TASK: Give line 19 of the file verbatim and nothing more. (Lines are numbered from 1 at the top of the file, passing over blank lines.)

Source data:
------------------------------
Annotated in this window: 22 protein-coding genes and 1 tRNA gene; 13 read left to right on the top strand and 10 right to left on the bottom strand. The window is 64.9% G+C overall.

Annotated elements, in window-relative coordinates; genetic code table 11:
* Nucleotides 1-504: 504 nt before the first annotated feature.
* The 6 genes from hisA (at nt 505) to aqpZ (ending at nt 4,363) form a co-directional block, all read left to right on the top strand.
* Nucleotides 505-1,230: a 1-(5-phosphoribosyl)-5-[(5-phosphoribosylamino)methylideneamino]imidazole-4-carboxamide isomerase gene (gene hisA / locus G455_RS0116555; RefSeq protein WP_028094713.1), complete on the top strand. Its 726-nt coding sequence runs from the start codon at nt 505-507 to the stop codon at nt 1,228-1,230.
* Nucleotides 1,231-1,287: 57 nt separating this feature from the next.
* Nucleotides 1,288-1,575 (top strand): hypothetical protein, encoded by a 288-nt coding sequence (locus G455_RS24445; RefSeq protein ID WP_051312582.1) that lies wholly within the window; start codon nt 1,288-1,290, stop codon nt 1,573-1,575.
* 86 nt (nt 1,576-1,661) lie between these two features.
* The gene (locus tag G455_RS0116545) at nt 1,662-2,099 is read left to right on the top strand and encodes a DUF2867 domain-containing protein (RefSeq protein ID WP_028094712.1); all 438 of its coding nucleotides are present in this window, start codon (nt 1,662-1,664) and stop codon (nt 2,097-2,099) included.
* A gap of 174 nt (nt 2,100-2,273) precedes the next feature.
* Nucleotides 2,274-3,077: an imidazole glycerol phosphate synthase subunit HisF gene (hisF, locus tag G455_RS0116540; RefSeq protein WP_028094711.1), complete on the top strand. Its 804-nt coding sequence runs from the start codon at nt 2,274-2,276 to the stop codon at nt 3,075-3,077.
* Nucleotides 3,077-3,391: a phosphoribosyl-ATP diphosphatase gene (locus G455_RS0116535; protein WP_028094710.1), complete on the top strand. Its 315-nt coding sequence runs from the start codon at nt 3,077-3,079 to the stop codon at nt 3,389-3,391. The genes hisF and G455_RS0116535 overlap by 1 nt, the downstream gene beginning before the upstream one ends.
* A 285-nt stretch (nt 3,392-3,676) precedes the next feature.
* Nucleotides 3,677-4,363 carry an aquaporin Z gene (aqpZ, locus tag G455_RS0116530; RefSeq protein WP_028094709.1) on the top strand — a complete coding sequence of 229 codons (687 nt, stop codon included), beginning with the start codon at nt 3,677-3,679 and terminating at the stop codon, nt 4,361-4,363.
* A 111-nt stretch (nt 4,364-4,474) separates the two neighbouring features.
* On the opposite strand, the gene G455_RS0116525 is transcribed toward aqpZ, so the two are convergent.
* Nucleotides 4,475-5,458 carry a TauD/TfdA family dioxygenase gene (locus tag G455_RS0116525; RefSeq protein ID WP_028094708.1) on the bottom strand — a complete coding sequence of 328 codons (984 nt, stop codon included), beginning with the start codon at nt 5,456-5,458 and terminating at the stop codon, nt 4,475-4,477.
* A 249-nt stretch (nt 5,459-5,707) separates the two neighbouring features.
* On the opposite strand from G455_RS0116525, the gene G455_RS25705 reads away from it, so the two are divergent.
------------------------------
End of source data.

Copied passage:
* On the opposite strand from G455_RS0116525, the gene G455_RS25705 reads away from it, so the two are divergent.